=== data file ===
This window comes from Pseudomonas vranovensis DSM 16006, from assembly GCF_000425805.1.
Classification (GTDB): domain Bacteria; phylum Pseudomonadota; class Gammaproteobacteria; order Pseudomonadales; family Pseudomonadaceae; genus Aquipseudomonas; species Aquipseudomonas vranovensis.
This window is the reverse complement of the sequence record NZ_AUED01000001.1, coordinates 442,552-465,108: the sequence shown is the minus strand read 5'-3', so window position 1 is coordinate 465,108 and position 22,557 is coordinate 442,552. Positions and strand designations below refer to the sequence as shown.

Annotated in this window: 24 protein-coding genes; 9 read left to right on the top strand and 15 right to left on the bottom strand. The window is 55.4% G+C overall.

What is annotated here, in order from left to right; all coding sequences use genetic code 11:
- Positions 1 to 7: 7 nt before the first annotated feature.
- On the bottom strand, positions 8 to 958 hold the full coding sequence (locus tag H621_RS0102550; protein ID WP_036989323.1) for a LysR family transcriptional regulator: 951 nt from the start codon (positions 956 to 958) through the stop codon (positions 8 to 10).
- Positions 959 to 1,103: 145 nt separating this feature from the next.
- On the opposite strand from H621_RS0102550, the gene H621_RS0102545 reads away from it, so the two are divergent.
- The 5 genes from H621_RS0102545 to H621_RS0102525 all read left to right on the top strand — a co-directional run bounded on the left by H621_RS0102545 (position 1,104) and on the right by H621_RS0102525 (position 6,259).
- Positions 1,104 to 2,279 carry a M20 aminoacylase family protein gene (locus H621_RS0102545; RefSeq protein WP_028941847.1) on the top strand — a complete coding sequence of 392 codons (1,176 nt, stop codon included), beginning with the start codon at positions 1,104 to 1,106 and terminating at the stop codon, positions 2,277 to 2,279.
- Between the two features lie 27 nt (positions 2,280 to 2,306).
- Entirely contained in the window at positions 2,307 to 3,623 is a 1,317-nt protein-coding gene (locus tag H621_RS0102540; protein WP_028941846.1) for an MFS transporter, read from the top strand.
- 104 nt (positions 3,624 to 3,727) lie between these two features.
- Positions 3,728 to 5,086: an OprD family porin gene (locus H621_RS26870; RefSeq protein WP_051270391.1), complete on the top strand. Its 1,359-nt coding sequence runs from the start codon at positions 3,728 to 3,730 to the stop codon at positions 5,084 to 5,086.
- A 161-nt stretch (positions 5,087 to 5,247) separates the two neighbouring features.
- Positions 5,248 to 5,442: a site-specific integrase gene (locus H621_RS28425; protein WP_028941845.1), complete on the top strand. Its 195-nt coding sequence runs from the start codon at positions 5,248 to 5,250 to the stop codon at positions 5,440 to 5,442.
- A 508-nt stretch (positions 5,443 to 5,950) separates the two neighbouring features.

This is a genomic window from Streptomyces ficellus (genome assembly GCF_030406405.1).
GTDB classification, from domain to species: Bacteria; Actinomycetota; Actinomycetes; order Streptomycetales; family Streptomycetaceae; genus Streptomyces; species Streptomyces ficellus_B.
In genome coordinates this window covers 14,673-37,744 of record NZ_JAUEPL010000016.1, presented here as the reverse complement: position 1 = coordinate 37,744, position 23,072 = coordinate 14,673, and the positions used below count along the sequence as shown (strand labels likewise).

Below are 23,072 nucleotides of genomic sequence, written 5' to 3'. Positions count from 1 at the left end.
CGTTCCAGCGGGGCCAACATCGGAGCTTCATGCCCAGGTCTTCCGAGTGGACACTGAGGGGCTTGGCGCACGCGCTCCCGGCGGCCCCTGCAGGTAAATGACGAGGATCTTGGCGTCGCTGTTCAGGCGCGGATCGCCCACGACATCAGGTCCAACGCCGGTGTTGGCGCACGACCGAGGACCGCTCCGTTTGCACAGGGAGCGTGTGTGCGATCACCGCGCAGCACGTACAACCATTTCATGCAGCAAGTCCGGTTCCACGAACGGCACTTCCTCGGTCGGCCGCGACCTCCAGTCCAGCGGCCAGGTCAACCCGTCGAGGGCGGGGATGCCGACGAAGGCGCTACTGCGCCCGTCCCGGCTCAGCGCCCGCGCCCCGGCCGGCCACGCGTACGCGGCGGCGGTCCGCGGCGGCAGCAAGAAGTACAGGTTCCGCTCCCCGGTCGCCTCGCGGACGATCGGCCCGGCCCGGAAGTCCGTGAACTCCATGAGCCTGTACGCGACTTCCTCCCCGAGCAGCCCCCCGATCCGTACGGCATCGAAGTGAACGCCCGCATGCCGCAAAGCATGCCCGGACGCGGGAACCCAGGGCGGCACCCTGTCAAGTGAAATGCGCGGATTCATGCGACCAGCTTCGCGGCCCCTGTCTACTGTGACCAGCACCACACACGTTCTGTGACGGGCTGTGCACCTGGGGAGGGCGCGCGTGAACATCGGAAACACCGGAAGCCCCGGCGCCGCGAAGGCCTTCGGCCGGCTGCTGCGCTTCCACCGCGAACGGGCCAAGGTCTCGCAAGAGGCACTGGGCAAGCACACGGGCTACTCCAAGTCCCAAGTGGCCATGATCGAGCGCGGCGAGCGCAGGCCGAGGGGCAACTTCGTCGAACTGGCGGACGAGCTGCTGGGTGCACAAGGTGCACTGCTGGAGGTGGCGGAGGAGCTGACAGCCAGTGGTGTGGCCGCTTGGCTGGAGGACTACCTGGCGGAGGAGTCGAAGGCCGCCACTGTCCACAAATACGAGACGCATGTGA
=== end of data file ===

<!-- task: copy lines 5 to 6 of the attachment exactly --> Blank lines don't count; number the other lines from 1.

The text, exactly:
What is annotated here, in order from left to right; all coding sequences use genetic code 11:
- Positions 1 to 7: 7 nt before the first annotated feature.